Well Hank, I am glad that we agree on that point.”

William’s appropriated image is a massively enlarged copy wherein the dancing children have been desaturated and the rest has been smeared with a chalkish white; whitewashed. There is no credit to be seen as to who the original photographer and copyright owner is.

Thomas did not approach Williams for permission to use the image. It would seem from interviews subsequently granted that the US-based artist does this regularly. He has appropriated news images from Peter Magubane, Alf Kumalo and Ian Berry. Thomas says he regularly uses images from the Drum magazine archive for his pieces. There has been a spate of articles on the subject.

The original image by Graeme Williams.

‘ By slightly whitening part of the image (possibly some comment on whiteness vs blackness) African American artist, Hank Willis Thomas has attempted to make this image his own,’ says photographer Graeme Williams.

When Neelike Jayawardane approached Thomas, she writes that he rather disingenuously said:

Questions of presentation, representation, ethics, appropriation, commodity, ownership, authorship, exploitation, and subjectivity have been raised within the field since its beginnings and will be into the future.” Indeed, they have, but not in any way to support what he has done and is doing in appropriating/stealing/borrowing with permission.

The Goodman Gallery quickly took down the work, but refused to admit that there was any wrong involved. Thomas eventually offered to leave the appropriated work with Williams for a year, so he could live with it and then decide if he wanted to destroy it — together. Perhaps Thomas was thinking of how to get more publicity out of this theft. Williams declined — he has the original version to live with.

Charl Blignaut in City Press wrote:

Asked why he never sought Williams’ permission, he said: ‘This is not a new issue and it was already made when I realised it was his. I work with archives around the world, in this case mostly with the Baileys [African History] Archives.’ ”

American copyright law makes greater allowance for what is termed free use and according to the principles of fair use Thomas says:

I’ve altered it enough to make a new work. If he doesn’t agree then that’s a grey area right there. I also think about other grey areas like does the photographer always get permission from the subjects they photograph? Why can I not use an image of people at a public event at a moment that changed history? Who can claim ownership of the people in the image?”

Could Thomas be implying that Williams should somehow have sought permission from the subjects in a news image from a public place, and further that Williams has thus exploited the subjects? Does this mean that he, Thomas, believes he is somehow righting the historic inequalities of apartheid by making a lot of money from selling an image he has no legal or moral rights to?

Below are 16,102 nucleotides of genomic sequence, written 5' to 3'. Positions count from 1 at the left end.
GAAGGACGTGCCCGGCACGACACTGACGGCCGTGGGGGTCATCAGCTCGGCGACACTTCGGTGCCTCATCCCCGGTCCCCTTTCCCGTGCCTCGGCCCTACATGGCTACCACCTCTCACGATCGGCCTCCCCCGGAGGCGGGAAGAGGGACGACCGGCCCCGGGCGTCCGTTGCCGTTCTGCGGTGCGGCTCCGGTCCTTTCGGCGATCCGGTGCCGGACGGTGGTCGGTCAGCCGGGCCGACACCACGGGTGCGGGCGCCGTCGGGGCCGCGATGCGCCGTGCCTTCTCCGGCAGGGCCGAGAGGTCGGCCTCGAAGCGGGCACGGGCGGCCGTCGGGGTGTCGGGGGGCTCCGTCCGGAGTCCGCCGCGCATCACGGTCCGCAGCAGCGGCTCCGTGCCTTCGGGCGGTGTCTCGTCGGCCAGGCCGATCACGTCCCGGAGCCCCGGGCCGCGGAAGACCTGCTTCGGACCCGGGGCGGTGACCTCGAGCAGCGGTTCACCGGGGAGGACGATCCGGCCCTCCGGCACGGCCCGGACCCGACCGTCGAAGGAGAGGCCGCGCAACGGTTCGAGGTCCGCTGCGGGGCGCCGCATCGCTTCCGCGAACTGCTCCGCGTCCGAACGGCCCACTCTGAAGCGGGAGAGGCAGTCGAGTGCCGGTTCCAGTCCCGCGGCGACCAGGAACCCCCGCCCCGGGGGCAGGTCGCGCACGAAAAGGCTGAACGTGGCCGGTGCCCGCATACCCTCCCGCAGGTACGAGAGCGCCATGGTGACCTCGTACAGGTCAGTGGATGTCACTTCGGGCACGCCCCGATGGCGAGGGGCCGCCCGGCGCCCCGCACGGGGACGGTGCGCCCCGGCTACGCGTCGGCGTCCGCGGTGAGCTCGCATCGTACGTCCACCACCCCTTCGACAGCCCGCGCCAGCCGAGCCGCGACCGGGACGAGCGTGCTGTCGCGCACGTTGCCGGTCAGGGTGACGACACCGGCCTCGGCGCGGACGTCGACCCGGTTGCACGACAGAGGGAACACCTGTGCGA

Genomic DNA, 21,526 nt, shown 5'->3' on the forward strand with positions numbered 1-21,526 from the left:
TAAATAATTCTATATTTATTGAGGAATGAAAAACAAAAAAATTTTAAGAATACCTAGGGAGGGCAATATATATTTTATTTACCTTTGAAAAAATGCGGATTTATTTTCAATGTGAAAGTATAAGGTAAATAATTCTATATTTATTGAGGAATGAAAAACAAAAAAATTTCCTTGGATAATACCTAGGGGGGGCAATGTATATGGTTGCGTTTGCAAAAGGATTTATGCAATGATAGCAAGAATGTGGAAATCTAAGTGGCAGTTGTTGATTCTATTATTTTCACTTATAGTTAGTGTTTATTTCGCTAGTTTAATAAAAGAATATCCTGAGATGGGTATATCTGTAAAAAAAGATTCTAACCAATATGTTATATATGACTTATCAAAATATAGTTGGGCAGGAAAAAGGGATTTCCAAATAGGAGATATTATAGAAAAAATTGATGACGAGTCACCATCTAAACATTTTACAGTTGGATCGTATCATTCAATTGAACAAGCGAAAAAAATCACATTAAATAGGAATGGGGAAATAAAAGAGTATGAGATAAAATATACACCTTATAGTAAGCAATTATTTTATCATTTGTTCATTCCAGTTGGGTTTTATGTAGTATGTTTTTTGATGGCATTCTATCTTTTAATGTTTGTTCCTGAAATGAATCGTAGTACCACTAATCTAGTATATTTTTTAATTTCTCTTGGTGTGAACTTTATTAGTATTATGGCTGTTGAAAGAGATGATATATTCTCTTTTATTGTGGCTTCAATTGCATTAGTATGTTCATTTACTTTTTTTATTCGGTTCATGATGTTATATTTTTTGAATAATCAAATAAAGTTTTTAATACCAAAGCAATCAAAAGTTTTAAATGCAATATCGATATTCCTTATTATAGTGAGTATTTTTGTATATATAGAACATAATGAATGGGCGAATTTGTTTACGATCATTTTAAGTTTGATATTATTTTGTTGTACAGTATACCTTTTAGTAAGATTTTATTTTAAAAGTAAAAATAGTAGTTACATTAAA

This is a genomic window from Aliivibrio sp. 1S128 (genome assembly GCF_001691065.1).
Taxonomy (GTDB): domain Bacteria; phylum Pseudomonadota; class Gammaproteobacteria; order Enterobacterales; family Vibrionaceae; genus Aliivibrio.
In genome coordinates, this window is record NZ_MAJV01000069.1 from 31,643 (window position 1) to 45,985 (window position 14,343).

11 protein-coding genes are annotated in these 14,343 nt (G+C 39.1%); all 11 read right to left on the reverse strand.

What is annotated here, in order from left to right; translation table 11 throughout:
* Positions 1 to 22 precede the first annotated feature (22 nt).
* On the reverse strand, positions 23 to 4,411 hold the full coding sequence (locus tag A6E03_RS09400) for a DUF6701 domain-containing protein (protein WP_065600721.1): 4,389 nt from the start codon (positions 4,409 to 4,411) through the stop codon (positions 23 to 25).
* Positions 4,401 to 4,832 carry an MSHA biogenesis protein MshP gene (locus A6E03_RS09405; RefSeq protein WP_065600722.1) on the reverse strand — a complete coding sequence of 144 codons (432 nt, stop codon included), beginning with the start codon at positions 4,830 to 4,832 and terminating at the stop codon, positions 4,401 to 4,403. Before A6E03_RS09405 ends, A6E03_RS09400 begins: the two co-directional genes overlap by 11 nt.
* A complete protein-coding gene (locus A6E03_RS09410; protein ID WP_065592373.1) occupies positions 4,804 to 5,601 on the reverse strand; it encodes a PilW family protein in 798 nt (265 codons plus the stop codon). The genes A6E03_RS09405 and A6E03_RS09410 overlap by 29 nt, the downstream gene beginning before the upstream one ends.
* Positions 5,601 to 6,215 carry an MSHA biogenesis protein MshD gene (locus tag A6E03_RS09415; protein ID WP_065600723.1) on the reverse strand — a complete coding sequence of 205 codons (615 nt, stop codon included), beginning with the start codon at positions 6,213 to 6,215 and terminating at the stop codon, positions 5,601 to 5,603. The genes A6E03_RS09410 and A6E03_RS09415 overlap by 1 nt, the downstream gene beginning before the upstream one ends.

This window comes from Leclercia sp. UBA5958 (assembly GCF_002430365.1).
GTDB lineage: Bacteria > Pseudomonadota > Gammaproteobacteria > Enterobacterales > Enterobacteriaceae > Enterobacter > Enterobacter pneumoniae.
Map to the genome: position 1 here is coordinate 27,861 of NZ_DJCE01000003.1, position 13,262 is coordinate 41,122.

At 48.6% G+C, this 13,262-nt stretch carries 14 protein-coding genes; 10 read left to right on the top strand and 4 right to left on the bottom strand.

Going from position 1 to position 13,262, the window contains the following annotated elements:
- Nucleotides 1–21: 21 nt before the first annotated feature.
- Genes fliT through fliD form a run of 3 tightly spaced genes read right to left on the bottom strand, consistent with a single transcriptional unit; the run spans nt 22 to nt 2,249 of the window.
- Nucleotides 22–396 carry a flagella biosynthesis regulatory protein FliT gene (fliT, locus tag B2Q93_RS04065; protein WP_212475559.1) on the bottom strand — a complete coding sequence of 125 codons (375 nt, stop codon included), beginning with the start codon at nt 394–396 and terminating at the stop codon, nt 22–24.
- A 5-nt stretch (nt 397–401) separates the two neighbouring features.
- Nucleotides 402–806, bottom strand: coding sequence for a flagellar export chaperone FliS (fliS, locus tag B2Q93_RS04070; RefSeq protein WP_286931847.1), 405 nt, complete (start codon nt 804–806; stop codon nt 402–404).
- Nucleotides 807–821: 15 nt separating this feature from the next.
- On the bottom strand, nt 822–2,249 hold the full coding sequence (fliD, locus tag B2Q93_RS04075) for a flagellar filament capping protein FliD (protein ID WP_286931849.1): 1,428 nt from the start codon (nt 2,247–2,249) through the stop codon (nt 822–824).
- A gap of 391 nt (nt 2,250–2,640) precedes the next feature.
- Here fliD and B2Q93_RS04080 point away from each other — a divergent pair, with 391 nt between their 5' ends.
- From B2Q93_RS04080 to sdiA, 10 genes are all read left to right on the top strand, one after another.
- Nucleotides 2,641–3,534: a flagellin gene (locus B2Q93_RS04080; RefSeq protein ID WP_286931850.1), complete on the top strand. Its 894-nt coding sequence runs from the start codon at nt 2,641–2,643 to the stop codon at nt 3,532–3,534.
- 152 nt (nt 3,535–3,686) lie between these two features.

It seems Thomas is implying that the children have been deprived of their rights by the photographer, this implicating him in the apartheid system. And to really interrogate that implied blow for justice, can Thomas answer why he has also appropriated works by black South African photojournalists like Ernst Cole, Alf Kumalo and Magubane (who incidentally spent nearly two years in solitary confinement, courtesy of the apartheid regime)?

Thomas has likened what he does to sampling or remixing, but fails or chooses not to note that the original artist gets a percentage of royalties from a subsequent remix. Thomas also told City Press that Williams must “take the money, take the image, I won’t reproduce it”. – Williams has declined that too.

Money makes everything ugly, of course. The weirdness of an art world that exhibits the American derivative of an appropriated, or borrowed, or stolen (choose your term) image from recent South African history for the asking price of $36,000 when the original photograph has never been sold for more than $1,200 makes one’s head spin. It is as if a great moment captured in a certain sometimes prosaic and democratic medium needs to be re-interpreted by someone who speaks the jargon of the art world to ensure it is properly valued.

The best part of this entire debacle is that it has allowed many more people to see this quite fantastic and timeless image. Not that many news images find a second life as a timeless and universal rebuttal of oppression and pessimism. It is exciting when a photographic work transcends its original mandate as a communication of the moment, a news event.

It is the simplicity of the message that has kind of given this image longevity and meaning to South Africans,” says Williams.

In the original news image, one sees that the entire photograph seems to have been smeared with mud; to have a kind of dull, grainy coating.

Williams recalls that the films from that day were “processed in three-day old chemicals. And I was a hopeless colour printer”.

I would tell them (the picture desk editors) that the drum scanner was getting the colour wrong and that they should fix it in London.”

The history of the image intertwines with the lore of a working photojournalist shooting day after day in a war zone; occasionally glimpsing, and successfully recording, a sliver of the irrepressible human spirit. DM

© Greg Marinovich 2018, photographs copyright Graeme Williams 1990/2018